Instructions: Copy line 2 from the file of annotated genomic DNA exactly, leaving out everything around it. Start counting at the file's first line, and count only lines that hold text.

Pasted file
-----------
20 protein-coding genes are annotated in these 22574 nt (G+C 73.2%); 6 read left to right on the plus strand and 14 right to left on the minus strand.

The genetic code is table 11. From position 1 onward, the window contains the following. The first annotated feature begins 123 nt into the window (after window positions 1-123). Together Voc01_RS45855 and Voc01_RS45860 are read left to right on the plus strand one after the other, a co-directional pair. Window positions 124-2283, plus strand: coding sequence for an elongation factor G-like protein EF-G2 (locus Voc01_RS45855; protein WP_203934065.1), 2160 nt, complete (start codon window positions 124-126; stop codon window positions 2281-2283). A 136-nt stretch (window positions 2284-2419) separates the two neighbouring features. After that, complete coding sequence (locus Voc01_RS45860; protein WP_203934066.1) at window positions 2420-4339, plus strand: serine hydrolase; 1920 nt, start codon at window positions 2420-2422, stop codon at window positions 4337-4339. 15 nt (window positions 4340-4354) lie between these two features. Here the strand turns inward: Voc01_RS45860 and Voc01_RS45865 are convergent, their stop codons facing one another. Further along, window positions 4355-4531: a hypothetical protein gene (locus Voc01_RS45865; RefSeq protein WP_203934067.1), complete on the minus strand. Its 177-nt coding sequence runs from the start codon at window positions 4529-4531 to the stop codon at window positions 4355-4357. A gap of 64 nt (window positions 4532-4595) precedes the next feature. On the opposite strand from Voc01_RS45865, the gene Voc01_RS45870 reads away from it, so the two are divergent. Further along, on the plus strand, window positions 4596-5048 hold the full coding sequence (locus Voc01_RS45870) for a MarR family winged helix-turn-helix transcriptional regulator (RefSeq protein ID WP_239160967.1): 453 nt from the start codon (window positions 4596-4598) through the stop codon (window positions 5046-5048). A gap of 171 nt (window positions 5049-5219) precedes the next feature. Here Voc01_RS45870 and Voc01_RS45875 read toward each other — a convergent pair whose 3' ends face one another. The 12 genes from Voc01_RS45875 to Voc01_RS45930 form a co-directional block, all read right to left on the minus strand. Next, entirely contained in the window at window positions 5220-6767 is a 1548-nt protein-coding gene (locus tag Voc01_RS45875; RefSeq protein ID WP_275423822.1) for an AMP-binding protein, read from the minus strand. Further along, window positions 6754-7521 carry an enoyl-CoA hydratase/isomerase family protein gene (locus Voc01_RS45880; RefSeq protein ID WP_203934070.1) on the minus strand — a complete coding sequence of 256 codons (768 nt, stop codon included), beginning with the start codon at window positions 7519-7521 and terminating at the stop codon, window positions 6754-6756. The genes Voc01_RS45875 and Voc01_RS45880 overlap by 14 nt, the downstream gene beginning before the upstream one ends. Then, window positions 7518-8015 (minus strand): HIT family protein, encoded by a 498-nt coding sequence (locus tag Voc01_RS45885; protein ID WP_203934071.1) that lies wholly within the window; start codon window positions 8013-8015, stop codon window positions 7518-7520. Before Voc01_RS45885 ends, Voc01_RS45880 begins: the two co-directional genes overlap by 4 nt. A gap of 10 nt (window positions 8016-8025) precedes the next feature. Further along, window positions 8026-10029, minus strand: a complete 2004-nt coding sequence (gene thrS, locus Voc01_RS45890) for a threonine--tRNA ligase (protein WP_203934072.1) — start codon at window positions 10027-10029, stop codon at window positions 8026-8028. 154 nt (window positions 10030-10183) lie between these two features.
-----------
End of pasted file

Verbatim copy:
The genetic code is table 11. From position 1 onward, the window contains the following. The first annotated feature begins 123 nt into the window (after window positions 1-123). Together Voc01_RS45855 and Voc01_RS45860 are read left to right on the plus strand one after the other, a co-directional pair. Window positions 124-2283, plus strand: coding sequence for an elongation factor G-like protein EF-G2 (locus Voc01_RS45855; protein WP_203934065.1), 2160 nt, complete (start codon window positions 124-126; stop codon window positions 2281-2283). A 136-nt stretch (window positions 2284-2419) separates the two neighbouring features. After that, complete coding sequence (locus Voc01_RS45860; protein WP_203934066.1) at window positions 2420-4339, plus strand: serine hydrolase; 1920 nt, start codon at window positions 2420-2422, stop codon at window positions 4337-4339. 15 nt (window positions 4340-4354) lie between these two features. Here the strand turns inward: Voc01_RS45860 and Voc01_RS45865 are convergent, their stop codons facing one another. Further along, window positions 4355-4531: a hypothetical protein gene (locus Voc01_RS45865; RefSeq protein WP_203934067.1), complete on the minus strand. Its 177-nt coding sequence runs from the start codon at window positions 4529-4531 to the stop codon at window positions 4355-4357. A gap of 64 nt (window positions 4532-4595) precedes the next feature. On the opposite strand from Voc01_RS45865, the gene Voc01_RS45870 reads away from it, so the two are divergent. Further along, on the plus strand, window positions 4596-5048 hold the full coding sequence (locus Voc01_RS45870) for a MarR family winged helix-turn-helix transcriptional regulator (RefSeq protein ID WP_239160967.1): 453 nt from the start codon (window positions 4596-4598) through the stop codon (window positions 5046-5048). A gap of 171 nt (window positions 5049-5219) precedes the next feature. Here Voc01_RS45870 and Voc01_RS45875 read toward each other — a convergent pair whose 3' ends face one another. The 12 genes from Voc01_RS45875 to Voc01_RS45930 form a co-directional block, all read right to left on the minus strand. Next, entirely contained in the window at window positions 5220-6767 is a 1548-nt protein-coding gene (locus tag Voc01_RS45875; RefSeq protein ID WP_275423822.1) for an AMP-binding protein, read from the minus strand. Further along, window positions 6754-7521 carry an enoyl-CoA hydratase/isomerase family protein gene (locus Voc01_RS45880; RefSeq protein ID WP_203934070.1) on the minus strand — a complete coding sequence of 256 codons (768 nt, stop codon included), beginning with the start codon at window positions 7519-7521 and terminating at the stop codon, window positions 6754-6756. The genes Voc01_RS45875 and Voc01_RS45880 overlap by 14 nt, the downstream gene beginning before the upstream one ends. Then, window positions 7518-8015 (minus strand): HIT family protein, encoded by a 498-nt coding sequence (locus tag Voc01_RS45885; protein ID WP_203934071.1) that lies wholly within the window; start codon window positions 8013-8015, stop codon window positions 7518-7520. Before Voc01_RS45885 ends, Voc01_RS45880 begins: the two co-directional genes overlap by 4 nt. A gap of 10 nt (window positions 8016-8025) precedes the next feature. Further along, window positions 8026-10029, minus strand: a complete 2004-nt coding sequence (gene thrS, locus Voc01_RS45890) for a threonine--tRNA ligase (protein WP_203934072.1) — start codon at window positions 10027-10029, stop codon at window positions 8026-8028. 154 nt (window positions 10030-10183) lie between these two features.